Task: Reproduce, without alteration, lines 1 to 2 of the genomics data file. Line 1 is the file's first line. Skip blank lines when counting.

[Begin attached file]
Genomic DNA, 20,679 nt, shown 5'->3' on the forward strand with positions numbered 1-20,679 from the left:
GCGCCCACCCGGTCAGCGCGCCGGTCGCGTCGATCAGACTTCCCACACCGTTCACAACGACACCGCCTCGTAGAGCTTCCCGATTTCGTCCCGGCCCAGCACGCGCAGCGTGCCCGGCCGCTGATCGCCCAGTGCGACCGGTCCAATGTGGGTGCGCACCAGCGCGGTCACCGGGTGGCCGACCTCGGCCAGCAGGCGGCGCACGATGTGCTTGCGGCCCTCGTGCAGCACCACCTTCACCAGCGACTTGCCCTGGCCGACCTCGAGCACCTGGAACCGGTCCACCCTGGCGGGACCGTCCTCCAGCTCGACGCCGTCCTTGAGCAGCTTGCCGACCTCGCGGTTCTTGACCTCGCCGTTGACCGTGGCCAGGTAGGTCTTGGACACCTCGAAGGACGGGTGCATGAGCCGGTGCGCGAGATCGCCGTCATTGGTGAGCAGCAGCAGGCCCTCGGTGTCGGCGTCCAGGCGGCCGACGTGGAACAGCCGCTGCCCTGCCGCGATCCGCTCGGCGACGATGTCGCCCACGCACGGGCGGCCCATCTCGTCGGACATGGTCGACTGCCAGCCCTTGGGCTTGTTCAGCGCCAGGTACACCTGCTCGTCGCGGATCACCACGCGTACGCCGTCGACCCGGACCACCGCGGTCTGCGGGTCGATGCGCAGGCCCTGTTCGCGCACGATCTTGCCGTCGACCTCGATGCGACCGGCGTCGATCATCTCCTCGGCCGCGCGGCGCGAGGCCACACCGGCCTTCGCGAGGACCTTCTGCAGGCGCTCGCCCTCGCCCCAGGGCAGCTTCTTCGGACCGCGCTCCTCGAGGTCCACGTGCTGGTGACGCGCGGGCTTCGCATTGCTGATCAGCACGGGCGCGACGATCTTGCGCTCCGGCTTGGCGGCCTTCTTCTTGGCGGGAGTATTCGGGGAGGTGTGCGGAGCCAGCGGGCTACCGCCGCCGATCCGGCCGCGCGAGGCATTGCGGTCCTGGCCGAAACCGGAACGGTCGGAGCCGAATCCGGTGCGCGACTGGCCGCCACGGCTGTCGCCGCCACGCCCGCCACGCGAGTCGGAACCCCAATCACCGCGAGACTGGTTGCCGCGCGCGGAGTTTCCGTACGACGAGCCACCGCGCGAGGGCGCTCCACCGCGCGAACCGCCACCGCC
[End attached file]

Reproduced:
Genomic DNA, 20,679 nt, shown 5'->3' on the forward strand with positions numbered 1-20,679 from the left:
GCGCCCACCCGGTCAGCGCGCCGGTCGCGTCGATCAGACTTCCCACACCGTTCACAACGACACCGCCTCGTAGAGCTTCCCGATTTCGTCCCGGCCCAGCACGCGCAGCGTGCCCGGCCGCTGATCGCCCAGTGCGACCGGTCCAATGTGGGTGCGCACCAGCGCGGTCACCGGGTGGCCGACCTCGGCCAGCAGGCGGCGCACGATGTGCTTGCGGCCCTCGTGCAGCACCACCTTCACCAGCGACTTGCCCTGGCCGACCTCGAGCACCTGGAACCGGTCCACCCTGGCGGGACCGTCCTCCAGCTCGACGCCGTCCTTGAGCAGCTTGCCGACCTCGCGGTTCTTGACCTCGCCGTTGACCGTGGCCAGGTAGGTCTTGGACACCTCGAAGGACGGGTGCATGAGCCGGTGCGCGAGATCGCCGTCATTGGTGAGCAGCAGCAGGCCCTCGGTGTCGGCGTCCAGGCGGCCGACGTGGAACAGCCGCTGCCCTGCCGCGATCCGCTCGGCGACGATGTCGCCCACGCACGGGCGGCCCATCTCGTCGGACATGGTCGACTGCCAGCCCTTGGGCTTGTTCAGCGCCAGGTACACCTGCTCGTCGCGGATCACCACGCGTACGCCGTCGACCCGGACCACCGCGGTCTGCGGGTCGATGCGCAGGCCCTGTTCGCGCACGATCTTGCCGTCGACCTCGATGCGACCGGCGTCGATCATCTCCTCGGCCGCGCGGCGCGAGGCCACACCGGCCTTCGCGAGGACCTTCTGCAGGCGCTCGCCCTCGCCCCAGGGCAGCTTCTTCGGACCGCGCTCCTCGAGGTCCACGTGCTGGTGACGCGCGGGCTTCGCATTGCTGATCAGCACGGGCGCGACGATCTTGCGCTCCGGCTTGGCGGCCTTCTTCTTGGCGGGAGTATTCGGGGAGGTGTGCGGAGCCAGCGGGCTACCGCCGCCGATCCGGCCGCGCGAGGCATTGCGGTCCTGGCCGAAACCGGAACGGTCGGAGCCGAATCCGGTGCGCGACTGGCCGCCACGGCTGTCGCCGCCACGCCCGCCACGCGAGTCGGAACCCCAATCACCGCGAGACTGGTTGCCGCGCGCGGAGTTTCCGTACGACGAGCCACCGCGCGAGGGCGCTCCACCGCGCGAACCGCCACCGCC